LIVE Penetration Testing - During our live penetration testing four machines were set up
- Attacker machine
- Vic-machine - with AV+EDR
- Tim-machine with AV+EDR
- Machine with Appguard running
The attacker machine launched a two-pronged zero-day attack and within moments was able to encrypt Vic+Tim's machines and exfiltrate the direct of both machines easily. Appguard was able to defeat both attacks pre-exploit with the trifecta of Space Policy, Isolation, Inheritance
In the second round of penetration, Appguard was able to defeat credential harvesting, data exfil, and encryption when the hackers attempted to get into the network.
Bob Bigman was our keynote speaker and he reigned down fire and brimstone knowledge as he always does:
We must understand the hacking threat:
- Your greatest threat comes from organized hacking entities OUTSIDE your network
- All external facing endpoints (including network clients) are at highest risk
- Sophisticated hacking tools begin with identifying endpoints at risk (e.g., OceanSalt)
- Hacking tools detect vulnerable firmware/software, local administrative credentials, and weak security settings
- Latest attacks focus on Living-on-the-Land technique (e.g., Emotet)
- Above accounts for 87% of all cybersecurity risks
Hackers Respect Prevention:
- Properly deployed tools reduce the hacking risk by (at least) 80%.
- Prevention measures make it hard for hackers to apply surveillance and LOTL exploit tools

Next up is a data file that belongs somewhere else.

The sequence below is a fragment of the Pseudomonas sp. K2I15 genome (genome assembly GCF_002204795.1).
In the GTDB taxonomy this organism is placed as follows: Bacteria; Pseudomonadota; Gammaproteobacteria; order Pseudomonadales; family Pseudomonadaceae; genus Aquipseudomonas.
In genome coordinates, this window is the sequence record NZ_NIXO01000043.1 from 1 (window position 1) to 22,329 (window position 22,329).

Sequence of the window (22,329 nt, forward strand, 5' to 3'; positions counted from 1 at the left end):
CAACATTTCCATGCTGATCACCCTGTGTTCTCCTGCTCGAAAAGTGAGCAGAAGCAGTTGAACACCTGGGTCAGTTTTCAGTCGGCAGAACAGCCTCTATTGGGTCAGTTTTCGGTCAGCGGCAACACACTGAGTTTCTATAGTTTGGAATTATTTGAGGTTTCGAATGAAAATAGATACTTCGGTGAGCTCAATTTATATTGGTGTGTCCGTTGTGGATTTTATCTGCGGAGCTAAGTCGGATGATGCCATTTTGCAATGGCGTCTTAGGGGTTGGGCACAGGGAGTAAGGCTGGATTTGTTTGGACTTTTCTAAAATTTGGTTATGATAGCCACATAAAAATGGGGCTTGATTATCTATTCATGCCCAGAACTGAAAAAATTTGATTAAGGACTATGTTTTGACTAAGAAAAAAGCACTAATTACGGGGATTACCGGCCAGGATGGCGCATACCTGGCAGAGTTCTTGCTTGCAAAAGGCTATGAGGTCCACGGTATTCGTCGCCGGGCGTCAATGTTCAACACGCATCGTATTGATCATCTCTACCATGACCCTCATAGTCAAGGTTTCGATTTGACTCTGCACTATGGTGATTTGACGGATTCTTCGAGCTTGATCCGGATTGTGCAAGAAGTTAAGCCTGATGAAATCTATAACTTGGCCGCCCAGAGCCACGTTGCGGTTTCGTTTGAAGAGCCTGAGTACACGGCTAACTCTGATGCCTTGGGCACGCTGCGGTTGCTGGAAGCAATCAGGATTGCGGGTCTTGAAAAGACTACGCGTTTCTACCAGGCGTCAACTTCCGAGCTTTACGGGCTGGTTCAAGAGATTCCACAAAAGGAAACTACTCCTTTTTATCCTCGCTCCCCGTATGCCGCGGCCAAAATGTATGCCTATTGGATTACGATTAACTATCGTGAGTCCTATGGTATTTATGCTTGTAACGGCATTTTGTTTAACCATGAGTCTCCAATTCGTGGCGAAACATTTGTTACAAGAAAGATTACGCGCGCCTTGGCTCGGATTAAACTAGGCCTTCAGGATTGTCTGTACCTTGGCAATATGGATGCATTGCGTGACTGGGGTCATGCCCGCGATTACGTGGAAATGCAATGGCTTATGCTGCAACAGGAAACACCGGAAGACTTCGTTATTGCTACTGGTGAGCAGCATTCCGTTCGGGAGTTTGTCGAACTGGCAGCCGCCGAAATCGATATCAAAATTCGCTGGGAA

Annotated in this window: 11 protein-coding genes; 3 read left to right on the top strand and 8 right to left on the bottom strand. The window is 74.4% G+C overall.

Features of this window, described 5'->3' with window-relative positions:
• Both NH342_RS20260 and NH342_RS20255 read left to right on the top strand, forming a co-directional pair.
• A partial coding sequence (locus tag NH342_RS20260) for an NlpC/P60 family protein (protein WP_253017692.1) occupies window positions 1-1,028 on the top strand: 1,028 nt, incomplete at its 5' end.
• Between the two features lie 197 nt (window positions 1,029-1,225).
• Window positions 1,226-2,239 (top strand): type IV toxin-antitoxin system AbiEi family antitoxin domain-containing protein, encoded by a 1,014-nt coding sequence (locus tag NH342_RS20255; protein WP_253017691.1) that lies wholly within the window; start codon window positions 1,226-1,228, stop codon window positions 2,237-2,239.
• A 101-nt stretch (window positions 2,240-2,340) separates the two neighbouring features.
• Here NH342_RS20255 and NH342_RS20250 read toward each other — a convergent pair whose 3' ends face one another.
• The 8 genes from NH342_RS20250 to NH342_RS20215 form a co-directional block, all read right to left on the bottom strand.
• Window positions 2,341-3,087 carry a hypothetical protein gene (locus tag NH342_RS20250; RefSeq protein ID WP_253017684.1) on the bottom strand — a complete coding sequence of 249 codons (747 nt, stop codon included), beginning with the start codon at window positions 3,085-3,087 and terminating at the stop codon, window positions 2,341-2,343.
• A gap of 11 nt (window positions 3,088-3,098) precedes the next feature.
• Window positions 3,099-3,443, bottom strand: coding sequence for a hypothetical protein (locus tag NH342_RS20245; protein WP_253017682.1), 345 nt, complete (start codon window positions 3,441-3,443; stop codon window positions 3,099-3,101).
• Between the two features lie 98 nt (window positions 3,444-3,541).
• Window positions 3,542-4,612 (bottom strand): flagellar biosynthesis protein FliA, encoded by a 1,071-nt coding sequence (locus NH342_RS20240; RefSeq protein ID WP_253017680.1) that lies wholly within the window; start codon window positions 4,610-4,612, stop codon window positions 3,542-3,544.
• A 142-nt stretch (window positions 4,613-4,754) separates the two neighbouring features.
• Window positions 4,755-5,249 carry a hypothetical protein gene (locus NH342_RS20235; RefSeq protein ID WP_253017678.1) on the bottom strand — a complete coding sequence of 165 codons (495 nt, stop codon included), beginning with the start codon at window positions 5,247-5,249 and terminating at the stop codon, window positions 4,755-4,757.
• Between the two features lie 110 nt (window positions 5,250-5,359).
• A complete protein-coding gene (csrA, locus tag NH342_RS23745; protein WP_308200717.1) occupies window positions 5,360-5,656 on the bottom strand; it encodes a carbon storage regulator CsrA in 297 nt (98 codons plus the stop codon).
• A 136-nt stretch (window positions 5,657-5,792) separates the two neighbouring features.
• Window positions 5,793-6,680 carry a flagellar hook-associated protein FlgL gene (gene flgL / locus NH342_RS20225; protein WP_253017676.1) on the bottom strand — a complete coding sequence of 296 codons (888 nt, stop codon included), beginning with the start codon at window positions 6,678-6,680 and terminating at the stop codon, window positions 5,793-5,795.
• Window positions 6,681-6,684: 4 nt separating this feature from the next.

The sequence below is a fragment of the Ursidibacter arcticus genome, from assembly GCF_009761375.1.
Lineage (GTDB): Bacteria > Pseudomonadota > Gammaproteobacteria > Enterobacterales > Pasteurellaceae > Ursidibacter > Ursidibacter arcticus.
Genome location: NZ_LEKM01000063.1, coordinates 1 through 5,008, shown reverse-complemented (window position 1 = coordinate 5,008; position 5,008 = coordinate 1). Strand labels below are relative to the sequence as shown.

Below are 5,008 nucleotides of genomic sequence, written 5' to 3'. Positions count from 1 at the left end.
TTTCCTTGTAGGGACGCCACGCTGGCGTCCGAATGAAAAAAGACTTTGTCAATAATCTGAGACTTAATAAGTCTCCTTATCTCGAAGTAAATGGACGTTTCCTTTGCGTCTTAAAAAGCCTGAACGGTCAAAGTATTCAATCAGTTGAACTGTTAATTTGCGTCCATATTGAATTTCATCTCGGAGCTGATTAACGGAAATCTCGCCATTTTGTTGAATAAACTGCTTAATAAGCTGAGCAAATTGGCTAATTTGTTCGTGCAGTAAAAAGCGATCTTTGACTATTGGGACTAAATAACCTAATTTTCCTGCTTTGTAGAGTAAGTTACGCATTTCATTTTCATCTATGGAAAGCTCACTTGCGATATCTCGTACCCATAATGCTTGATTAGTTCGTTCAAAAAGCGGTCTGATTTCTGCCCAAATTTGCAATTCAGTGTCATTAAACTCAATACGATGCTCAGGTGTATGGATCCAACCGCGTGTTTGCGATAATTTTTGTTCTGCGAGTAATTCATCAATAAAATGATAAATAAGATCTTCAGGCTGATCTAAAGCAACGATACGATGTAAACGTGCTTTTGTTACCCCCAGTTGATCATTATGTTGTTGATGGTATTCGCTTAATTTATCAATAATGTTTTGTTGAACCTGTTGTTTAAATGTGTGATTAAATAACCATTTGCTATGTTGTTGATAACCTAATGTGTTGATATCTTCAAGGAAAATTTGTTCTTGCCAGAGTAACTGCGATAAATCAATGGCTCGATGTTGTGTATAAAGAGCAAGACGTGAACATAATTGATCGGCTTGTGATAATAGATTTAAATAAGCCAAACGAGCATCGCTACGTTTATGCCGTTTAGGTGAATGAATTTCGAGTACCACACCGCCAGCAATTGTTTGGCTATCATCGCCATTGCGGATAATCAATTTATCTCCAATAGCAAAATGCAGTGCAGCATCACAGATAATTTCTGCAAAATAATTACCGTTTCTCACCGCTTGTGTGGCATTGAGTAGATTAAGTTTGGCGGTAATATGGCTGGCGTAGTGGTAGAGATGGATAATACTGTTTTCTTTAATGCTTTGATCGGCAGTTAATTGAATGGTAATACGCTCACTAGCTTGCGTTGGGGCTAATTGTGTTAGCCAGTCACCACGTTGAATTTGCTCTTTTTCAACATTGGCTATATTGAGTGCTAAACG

- Prevention measures increase the likelihood that hackers have to stay in a network longer (increasing the risk of being caught)
- Prevention measures increase the “dark-net” reputation ranking of an organization
- Prevention measures increase the ability of an organization to accept more risk
Six Critical Prevention Measures:
- Security hardened “gold” network, O/S and application images
- “Strong” two-factor authentication
- Strict privileged account credential management (e.g., Microsoft Just Enough Administration)
- Network-level security segmentation
- Strong end-point kernel, memory prevention, and white-listing measures
- Automated vulnerability identification and patch management
AppGuard prevents breaches at the endpoint by blocking applications from performing inappropriate processes while allowing harmless processes. This is done through three foundation pillars of our technology:
- Space Policy: Applications can only launch from System Space unless a “Trusted” exception is granted.
- Isolation: Applications in system space are grouped into high risk and “normal” applications. High-risk apps are blocked from executing potentially harmful processes.
- Inheritance: Child processes that start in a high-risk app but execute from a low-risk app “inherit” the high-risk policies. Advanced malware cannot exploit AppGuard into thinking a harmless app is executing a suspicious process.
* If you are up for a beer and to talk about this further let me know and we'll set up a time for us to get together at our office and try some long beard lager or Hiroshi Hang Ten IPA.
Feel free to email me if you have any questions - Neal